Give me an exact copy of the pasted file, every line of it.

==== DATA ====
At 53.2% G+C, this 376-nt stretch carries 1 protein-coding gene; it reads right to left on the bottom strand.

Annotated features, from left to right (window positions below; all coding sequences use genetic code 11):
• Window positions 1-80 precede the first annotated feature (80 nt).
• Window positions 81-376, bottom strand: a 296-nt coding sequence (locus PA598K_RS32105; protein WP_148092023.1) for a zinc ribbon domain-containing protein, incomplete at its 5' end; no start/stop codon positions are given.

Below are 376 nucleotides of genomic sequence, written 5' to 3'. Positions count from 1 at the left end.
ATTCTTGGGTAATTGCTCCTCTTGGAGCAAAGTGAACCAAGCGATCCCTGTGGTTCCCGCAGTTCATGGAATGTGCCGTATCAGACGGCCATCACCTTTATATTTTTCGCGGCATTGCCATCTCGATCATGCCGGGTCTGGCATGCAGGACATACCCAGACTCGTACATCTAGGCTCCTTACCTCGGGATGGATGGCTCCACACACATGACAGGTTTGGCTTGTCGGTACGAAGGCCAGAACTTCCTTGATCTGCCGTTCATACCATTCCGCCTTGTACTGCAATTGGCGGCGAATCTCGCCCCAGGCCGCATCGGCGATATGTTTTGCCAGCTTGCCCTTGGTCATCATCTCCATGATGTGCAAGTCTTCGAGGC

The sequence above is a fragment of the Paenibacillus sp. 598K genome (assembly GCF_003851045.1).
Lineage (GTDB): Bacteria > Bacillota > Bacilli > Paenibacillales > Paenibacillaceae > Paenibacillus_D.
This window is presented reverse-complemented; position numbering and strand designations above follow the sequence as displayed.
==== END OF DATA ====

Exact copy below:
At 53.2% G+C, this 376-nt stretch carries 1 protein-coding gene; it reads right to left on the bottom strand.

Annotated features, from left to right (window positions below; all coding sequences use genetic code 11):
• Window positions 1-80 precede the first annotated feature (80 nt).
• Window positions 81-376, bottom strand: a 296-nt coding sequence (locus PA598K_RS32105; protein WP_148092023.1) for a zinc ribbon domain-containing protein, incomplete at its 5' end; no start/stop codon positions are given.

Below are 376 nucleotides of genomic sequence, written 5' to 3'. Positions count from 1 at the left end.
ATTCTTGGGTAATTGCTCCTCTTGGAGCAAAGTGAACCAAGCGATCCCTGTGGTTCCCGCAGTTCATGGAATGTGCCGTATCAGACGGCCATCACCTTTATATTTTTCGCGGCATTGCCATCTCGATCATGCCGGGTCTGGCATGCAGGACATACCCAGACTCGTACATCTAGGCTCCTTACCTCGGGATGGATGGCTCCACACACATGACAGGTTTGGCTTGTCGGTACGAAGGCCAGAACTTCCTTGATCTGCCGTTCATACCATTCCGCCTTGTACTGCAATTGGCGGCGAATCTCGCCCCAGGCCGCATCGGCGATATGTTTTGCCAGCTTGCCCTTGGTCATCATCTCCATGATGTGCAAGTCTTCGAGGC

The sequence above is a fragment of the Paenibacillus sp. 598K genome (assembly GCF_003851045.1).
Lineage (GTDB): Bacteria > Bacillota > Bacilli > Paenibacillales > Paenibacillaceae > Paenibacillus_D.
This window is presented reverse-complemented; position numbering and strand designations above follow the sequence as displayed.